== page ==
Over the 5 years I have been in leadership of Take Back the Night, I have never experienced the planning committee and the event in the way I did this year. I believe it was the leadership and guidance of Indigenous women and 2 Spirit People who changed the way we do Take Back the Night. I also believe that Take Back the Night changed because settlers weren’t running the show like in the 32 previous years, and that shifted the way settlers experienced Take Back the Night and the event’s ability to create awareness around sexual violence.
Many people came up to me after this year’s event and said it felt “different.” Some people didn’t feel they could take on the same roles as previous years and some felt they couldn’t take up the same space. There were changes to Take Back the Night traditions, like Wendo ending the rally with chants, and Elders and Drummers walking with women who use mobility devices this year, instead of these women solely leading the march. Another clear difference this year was men being invited to march with us, for the first time in 33 years of Take Back the Night.
Take Back the Night, in my mind, has a particular formula that I have repeated in some aspects year after year. This year, the differences were sure. So when we decided to honour and reclaim self-determination of Indigenous Peoples this year, our ways, including our ways of doing, had to come into question and things had to change.
For me, the questions were: is Take Back the Night really a tool Indigenous people can use to end sexual violence in their own communities? Did Take Back the Night reinforce colonization in its pre-set ways? Do settlers have all the control of Take Back the Night as an event, and does that make it inherently colonial? How can we decolonize Take Back the Night?
Many folks were worried that if we talked about the issues of land, sovereignty, and Indigenous rights, we would forget about sexual violence. But these things are very connected in the colonial histories of Native communities. Blankets with small pox were given to Native people and this killed a majority of them when settlers arrived. After then, with guns in hand, Europeans waged war for occupation of Indigenous land, and one of the crucial ways settlers took down communities of Native tribes and nations, were to degrade and rape the women. Rape is one of the cheapest and most effective tools to degrade women and thus entire communities, during colonial times, and still today.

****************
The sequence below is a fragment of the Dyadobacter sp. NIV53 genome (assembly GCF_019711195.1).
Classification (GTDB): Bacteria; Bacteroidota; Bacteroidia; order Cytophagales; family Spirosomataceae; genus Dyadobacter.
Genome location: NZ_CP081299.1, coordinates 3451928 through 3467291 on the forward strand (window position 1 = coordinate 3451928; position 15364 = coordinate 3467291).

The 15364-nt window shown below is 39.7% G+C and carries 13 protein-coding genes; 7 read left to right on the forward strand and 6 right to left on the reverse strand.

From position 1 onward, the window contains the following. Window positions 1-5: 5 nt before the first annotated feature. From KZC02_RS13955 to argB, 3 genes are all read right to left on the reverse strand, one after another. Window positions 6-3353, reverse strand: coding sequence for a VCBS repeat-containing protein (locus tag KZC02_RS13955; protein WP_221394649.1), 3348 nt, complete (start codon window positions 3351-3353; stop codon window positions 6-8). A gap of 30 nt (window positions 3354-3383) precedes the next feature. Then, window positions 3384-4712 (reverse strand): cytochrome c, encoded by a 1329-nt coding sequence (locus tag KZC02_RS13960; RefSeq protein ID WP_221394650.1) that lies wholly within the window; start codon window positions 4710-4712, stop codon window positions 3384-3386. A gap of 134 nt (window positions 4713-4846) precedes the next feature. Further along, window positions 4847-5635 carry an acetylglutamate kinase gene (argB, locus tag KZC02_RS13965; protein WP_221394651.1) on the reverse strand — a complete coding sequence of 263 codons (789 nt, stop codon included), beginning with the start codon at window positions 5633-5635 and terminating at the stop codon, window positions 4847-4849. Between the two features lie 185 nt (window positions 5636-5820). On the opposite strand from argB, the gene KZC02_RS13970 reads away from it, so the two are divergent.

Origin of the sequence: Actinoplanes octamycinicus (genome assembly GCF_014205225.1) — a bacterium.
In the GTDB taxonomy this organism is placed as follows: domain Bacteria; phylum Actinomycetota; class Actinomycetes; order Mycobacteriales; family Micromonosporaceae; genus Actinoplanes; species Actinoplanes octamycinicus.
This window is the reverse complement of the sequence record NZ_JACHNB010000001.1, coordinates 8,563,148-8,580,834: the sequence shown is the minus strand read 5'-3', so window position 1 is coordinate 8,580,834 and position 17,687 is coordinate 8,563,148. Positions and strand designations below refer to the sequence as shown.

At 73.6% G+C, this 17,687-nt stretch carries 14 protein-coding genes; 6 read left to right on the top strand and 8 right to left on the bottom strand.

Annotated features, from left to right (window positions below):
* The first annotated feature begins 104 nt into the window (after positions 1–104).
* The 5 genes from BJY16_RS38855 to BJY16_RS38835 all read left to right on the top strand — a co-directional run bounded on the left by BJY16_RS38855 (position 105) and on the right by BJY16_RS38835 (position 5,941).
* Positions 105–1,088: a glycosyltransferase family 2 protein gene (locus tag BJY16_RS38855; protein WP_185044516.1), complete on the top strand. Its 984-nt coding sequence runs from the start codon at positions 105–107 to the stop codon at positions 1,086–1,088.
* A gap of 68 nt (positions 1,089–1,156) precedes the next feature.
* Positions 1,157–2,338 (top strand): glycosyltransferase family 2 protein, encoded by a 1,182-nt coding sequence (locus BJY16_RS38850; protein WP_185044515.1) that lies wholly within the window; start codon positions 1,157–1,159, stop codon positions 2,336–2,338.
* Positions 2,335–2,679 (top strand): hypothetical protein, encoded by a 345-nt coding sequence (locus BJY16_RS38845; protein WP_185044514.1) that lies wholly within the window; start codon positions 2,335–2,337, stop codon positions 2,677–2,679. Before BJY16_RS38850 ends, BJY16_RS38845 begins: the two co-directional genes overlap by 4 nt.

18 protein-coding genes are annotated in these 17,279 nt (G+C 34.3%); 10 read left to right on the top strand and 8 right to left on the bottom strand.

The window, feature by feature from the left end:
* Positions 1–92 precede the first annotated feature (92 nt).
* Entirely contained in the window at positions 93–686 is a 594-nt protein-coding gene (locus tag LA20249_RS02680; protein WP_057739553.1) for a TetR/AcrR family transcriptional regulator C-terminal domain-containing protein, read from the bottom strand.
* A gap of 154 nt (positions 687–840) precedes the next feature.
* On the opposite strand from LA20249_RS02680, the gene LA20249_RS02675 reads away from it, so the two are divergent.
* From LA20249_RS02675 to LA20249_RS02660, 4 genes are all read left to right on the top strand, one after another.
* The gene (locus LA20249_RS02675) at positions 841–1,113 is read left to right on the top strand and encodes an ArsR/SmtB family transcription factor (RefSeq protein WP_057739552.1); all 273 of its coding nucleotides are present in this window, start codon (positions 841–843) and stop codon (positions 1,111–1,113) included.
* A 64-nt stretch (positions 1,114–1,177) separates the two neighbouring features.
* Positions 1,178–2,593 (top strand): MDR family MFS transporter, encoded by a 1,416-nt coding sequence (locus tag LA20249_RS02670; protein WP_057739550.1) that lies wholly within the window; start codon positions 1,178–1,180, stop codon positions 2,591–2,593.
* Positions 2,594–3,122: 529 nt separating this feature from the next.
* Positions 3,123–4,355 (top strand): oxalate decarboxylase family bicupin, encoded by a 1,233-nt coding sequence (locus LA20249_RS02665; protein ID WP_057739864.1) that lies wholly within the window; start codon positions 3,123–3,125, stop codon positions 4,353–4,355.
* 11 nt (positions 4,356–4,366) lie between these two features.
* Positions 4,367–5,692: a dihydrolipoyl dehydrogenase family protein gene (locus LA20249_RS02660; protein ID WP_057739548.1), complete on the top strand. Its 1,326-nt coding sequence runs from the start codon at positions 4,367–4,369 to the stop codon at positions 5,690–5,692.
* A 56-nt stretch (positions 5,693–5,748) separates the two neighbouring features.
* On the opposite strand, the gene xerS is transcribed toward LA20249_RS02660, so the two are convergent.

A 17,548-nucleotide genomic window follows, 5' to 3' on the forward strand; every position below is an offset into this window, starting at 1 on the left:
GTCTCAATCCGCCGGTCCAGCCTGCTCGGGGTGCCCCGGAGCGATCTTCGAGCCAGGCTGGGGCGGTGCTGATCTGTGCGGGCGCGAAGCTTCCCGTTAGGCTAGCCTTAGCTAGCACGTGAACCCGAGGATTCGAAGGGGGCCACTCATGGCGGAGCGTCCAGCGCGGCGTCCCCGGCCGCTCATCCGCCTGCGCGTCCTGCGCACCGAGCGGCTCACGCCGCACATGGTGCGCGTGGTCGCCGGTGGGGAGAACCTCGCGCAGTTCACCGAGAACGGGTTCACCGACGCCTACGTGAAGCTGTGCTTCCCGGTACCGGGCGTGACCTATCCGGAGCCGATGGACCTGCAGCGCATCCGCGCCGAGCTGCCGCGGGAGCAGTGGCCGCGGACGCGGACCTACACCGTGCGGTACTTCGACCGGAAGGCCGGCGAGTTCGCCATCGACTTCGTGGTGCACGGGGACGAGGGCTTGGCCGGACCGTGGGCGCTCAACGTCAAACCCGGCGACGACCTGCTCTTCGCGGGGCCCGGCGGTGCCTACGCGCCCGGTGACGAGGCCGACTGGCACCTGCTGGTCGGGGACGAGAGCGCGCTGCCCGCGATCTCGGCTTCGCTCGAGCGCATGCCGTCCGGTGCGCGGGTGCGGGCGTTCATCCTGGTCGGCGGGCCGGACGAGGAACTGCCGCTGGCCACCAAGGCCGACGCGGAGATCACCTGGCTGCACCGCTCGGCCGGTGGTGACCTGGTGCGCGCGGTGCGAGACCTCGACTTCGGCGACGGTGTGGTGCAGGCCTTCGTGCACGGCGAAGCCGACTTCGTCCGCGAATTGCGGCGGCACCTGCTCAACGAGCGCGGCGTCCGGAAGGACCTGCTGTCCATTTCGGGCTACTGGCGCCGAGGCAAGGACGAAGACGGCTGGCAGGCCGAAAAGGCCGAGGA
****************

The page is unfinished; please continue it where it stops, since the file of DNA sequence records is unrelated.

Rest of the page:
So even though the issues of colonization are complex for Indigenous communities, rape is always there. Indigenous women are 5 times more likely to experience sexual and other types of violence than non-Native women in Canada (Stats Canada report 2009). Native women will also be more likely to experience violence from someone outside their racial group than other women. And Native men and women are the number one racialized group to be incarcerated in Canadian prisons.
Clearly, this community experiences a high level of violence, and where violence exists, sexual violence is not far behind. Sexual violence happens to all of us but most likely to our most vulnerable, often most oppressed in society. Indigenous people are clearly part of these groups.
So Take Back the Night needed the leadership of Indigenous community since it was majority settlers who had been planning Take Back the Nights in years before. It was another shift, instead of us (the planning committee) making all the decisions and planning the event, we needed to turn to Indigenous women and 2 Spirit people on the committee for their leadership, suggestions and what made sense to make this event “fit” in with their cultures and traditions and the work Indigenous communities were already doing to end violence.
While I think it was a challenge for us to take direction instead of provide leadership, I think us settlers on the committee learned a great lesson in allyship: how to truly give space to communities that have never had that space before and how to do it with grace and allyship, not fear and resentment.
Take Back the Night this year was different. I think I have wanted to reject the idea that it was because I wanted settlers to see that “look! It’s just the same, but with Indigenous folks! They didn’t change everything!” But it did change things. As Krysta Williams taught me, “we need to decolonize gender by including men,” and Percy Lezard shared on the rally stage: “we are a community that includes everyone, we are not exclusive.”
I learned so much with these two statements about dividing men and women as settler feminism has done. Take Back the Night was different because working with Indigenous women and 2 Spirit People meant we could see ourselves as survivors but we also had to see ourselves as folks who benefit from genocide and colonialism at the same time. And that forced survivors to see our similarities as well as our fundamental differences at the same time. And how we Take Back the Nighters can be allies in the long haul, to end sexual violence in all communities, not simply our own.